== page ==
DataRoom AM: Cheese puff

Murray Goulburn hires professional lobbyists to bolster its Warrnambool bid, while Hockey considers buying a stake in Qantas.

The ongoing battle for control of Warrnambool Cheese and Butter has taken a further twist with Murray Goulburn once again trumping the offers of Bega Cheese and Saputo. The latter, which is favoured by the board, arguably now has the lowest bid on the table. Crucially, it may not hold the luxurious advantage of regulatory approval over Murray Goulburn for much longer if lobbyists get their way.

Elsewhere, the government reportedly mulls an equity stake in Qantas Airways, McAleese Group has a strong first day on the ASX, Nine Entertainment nears its bookbuild and Forge Group negotiates a desperate deal with ANZ Banking Group.

Warrnambool Cheese and Butter, Murray Goulburn, Saputo, Bega Cheese

The Warrnambool Cheese and Butter board has plenty of thinking to do after Murray Goulburn raised its offer one more time, to $9.50 a share.

The move leaves MG with the highest bid, ahead of Saputo and Bega Cheese. The latter’s cash-and-scrip offer is now worth $9.11 a share on the back of recent gains in its share price, while Saputo’s offer is $9 plus a 20 cent bonus should it get to 50.1 per cent acceptances, which looks very unlikely at the moment. As such, a case can be made that the board’s preferred bidder now has the lowest offer.

For now the board is telling shareholders to take no action until it releases a formal response to the new proposal, but it certainly throws the cat amongst the pigeons.

Interestingly, the WCB share price rose less than 1 per cent to $9.32, which is around 2 per cent below the new offer. This signifies investors believe a counterbid from Saputo is unlikely and, possibly, that investors believe WCB is likely to stick with Saputo as its preferred suitor.

It does, however, buy Murray Goulburn a little more time, with both the new offer and this week’s appeal to the Takeovers Panel over Saputo’s alleged misleading actions inching us closer to the prospect of Christmas coming and going with no victory celebration for any party.

MG desperately needs the time as it likely has three months to sit out waiting for regulatory approval – and that isn’t a sure bet to be forthcoming.

Still, MG is trying to speed up the process, hiring seasoned lobbyists Bespoke Approach – which lists Alexander Downer as a partner – to push its case for an early hearing with assistance from Canberra.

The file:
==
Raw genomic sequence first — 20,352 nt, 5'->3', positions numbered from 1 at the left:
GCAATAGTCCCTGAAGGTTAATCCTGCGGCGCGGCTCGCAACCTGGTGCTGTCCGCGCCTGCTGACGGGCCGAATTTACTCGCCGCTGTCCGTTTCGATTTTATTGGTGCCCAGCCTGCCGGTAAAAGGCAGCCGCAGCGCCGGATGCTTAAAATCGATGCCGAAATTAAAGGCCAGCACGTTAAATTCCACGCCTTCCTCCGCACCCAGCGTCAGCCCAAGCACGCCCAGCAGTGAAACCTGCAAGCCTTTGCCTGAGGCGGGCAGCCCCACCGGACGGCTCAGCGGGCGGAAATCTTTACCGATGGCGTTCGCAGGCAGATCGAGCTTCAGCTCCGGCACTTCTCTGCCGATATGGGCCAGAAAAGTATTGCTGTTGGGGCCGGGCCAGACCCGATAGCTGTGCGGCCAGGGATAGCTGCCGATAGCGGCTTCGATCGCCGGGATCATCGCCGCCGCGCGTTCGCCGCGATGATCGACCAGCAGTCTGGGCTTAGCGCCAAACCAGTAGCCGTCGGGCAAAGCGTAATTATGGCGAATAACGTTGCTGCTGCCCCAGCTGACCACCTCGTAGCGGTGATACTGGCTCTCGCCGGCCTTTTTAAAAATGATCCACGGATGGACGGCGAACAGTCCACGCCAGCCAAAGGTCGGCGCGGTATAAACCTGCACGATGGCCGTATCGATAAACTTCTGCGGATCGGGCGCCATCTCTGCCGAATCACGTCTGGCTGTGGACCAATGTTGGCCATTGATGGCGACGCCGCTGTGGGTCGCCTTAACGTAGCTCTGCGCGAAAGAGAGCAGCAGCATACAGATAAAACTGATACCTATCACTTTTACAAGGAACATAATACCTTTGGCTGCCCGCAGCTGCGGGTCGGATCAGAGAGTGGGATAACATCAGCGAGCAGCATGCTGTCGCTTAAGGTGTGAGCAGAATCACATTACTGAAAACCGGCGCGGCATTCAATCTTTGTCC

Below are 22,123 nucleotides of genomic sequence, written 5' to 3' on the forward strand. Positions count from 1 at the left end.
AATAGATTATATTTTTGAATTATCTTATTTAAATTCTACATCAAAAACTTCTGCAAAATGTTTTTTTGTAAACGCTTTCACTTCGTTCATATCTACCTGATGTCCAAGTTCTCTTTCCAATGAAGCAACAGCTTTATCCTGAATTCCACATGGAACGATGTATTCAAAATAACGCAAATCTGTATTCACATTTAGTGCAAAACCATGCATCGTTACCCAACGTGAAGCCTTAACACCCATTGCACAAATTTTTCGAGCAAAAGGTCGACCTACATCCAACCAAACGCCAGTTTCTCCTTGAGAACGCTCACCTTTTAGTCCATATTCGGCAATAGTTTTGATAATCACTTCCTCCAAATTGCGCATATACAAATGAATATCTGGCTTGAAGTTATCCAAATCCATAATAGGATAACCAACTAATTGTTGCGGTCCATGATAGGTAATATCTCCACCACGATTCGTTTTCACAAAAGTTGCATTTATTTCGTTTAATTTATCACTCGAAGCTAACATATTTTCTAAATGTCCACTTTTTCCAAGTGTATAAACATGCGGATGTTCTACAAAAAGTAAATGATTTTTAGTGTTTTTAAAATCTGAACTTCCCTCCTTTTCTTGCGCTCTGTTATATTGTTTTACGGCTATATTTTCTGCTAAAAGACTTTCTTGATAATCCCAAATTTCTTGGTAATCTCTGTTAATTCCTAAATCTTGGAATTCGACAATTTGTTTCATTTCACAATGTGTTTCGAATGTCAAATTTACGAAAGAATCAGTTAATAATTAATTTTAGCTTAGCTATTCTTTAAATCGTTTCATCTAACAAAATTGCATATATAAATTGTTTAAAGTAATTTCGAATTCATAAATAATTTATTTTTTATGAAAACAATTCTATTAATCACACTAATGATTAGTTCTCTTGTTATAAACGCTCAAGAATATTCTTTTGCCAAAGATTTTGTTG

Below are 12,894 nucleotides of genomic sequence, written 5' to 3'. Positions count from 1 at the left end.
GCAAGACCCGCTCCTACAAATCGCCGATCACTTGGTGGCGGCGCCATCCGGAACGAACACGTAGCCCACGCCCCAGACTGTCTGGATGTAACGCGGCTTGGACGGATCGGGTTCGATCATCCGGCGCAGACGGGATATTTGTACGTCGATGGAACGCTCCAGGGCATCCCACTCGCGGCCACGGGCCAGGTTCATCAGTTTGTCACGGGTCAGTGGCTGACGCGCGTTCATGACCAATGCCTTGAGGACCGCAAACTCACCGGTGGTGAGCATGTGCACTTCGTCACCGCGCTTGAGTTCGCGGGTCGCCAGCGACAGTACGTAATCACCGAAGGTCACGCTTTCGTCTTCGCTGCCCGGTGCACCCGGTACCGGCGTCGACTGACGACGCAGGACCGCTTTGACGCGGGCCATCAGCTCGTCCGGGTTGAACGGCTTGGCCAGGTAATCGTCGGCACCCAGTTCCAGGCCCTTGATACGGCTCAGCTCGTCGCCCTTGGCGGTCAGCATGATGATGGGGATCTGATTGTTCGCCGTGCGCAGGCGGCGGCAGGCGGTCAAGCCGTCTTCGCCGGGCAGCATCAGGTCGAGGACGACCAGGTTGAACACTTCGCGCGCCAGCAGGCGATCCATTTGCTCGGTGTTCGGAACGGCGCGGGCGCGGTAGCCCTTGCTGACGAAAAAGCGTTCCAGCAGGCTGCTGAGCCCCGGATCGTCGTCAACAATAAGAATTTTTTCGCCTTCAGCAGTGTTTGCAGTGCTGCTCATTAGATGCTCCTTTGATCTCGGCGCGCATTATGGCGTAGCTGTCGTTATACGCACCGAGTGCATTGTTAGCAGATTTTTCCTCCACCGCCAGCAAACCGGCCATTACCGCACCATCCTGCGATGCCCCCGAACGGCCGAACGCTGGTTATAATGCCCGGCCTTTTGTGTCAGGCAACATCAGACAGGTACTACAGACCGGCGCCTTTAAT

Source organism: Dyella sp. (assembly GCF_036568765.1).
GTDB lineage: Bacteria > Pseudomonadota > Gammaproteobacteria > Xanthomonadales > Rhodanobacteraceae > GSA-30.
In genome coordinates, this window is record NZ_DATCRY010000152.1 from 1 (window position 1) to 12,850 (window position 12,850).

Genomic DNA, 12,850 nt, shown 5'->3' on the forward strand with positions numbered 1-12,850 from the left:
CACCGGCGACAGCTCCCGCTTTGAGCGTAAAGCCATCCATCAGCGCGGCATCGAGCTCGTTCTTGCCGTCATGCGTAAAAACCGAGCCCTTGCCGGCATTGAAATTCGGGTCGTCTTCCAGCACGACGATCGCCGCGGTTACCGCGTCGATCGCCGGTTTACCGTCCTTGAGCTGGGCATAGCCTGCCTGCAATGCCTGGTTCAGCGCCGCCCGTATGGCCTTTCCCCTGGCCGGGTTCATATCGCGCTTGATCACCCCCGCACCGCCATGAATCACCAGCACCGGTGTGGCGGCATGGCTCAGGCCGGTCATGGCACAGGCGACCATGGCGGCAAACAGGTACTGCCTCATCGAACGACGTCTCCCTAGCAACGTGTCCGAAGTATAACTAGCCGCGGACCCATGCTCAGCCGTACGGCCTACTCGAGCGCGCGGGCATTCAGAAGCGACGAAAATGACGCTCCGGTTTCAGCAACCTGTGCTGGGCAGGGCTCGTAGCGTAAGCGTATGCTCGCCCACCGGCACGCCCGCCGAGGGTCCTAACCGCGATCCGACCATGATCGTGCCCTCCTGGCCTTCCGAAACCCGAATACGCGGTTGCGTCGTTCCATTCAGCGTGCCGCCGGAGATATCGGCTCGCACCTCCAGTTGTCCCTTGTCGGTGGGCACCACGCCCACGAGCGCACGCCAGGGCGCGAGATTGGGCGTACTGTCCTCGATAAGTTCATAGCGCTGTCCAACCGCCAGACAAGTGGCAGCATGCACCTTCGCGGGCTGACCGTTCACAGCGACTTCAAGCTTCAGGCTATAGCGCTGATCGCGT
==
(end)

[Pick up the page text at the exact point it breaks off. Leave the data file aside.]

Regardless of that outcome, the bid does call into question the actions of the WCB board. Did they rush their support of the Saputo offer and, by scarcely liaising with Bega and MG, fail to attract the maximum out of a deal?

The bigger question now though, is whether the WCB board will see the premium of Murray Goulburn’s bid worth hanging around for given the uncertain regulatory process.

While questions can be asked about the handling of the takeover saga, the process has still been a good one for long-term WCB shareholders, with the stock price well over double that on offer before Bega first made a takeover attempt. The best offer is now also 65 per cent above where the bidding began and 27 per cent higher than the upper estimate of the company’s worth by independent expert KPMG.

All of which leads to the final question: has the bidding got out of hand?

Qantas Airways, Virgin Australia

The backlash to Virgin Australia’s latest equity raising from Qantas boss Alan Joyce appears to have had the desired effect for the national carrier.

The government is now firmly looking into the prospect of making significant changes to the Qantas Sale Act among several options to ensure the national carrier does not turn into a casualty.

Essentially there are three options: the foreign ownership restrictions are scrapped, the government claims a stake in the company should it require a funding injection or the government offers a guarantee over Qantas similar to that it has in place with the banks.

The problem with the first is one of politics. The Labor Opposition has come out against the plan and it will fail to clear the Senate in the near-term, and perhaps even when the new Senate is ushered in around the middle of next year.

The problem with the second option comes down to the issue of picking winners, but that might not stop it proceeding.

According to The Australian Financial Review, Treasurer Joe Hockey has been discussing the prospect of buying a stake in the airline in the vicinity of 5-10 per cent, which would likely cost between $150 and $250 million.

While the final option of acting as guarantor is not likely to be pursued, the above option is considered a plausible way to act as guarantor without actually agreeing to anything in writing. It essentially says to lenders the government is serious about protecting the company.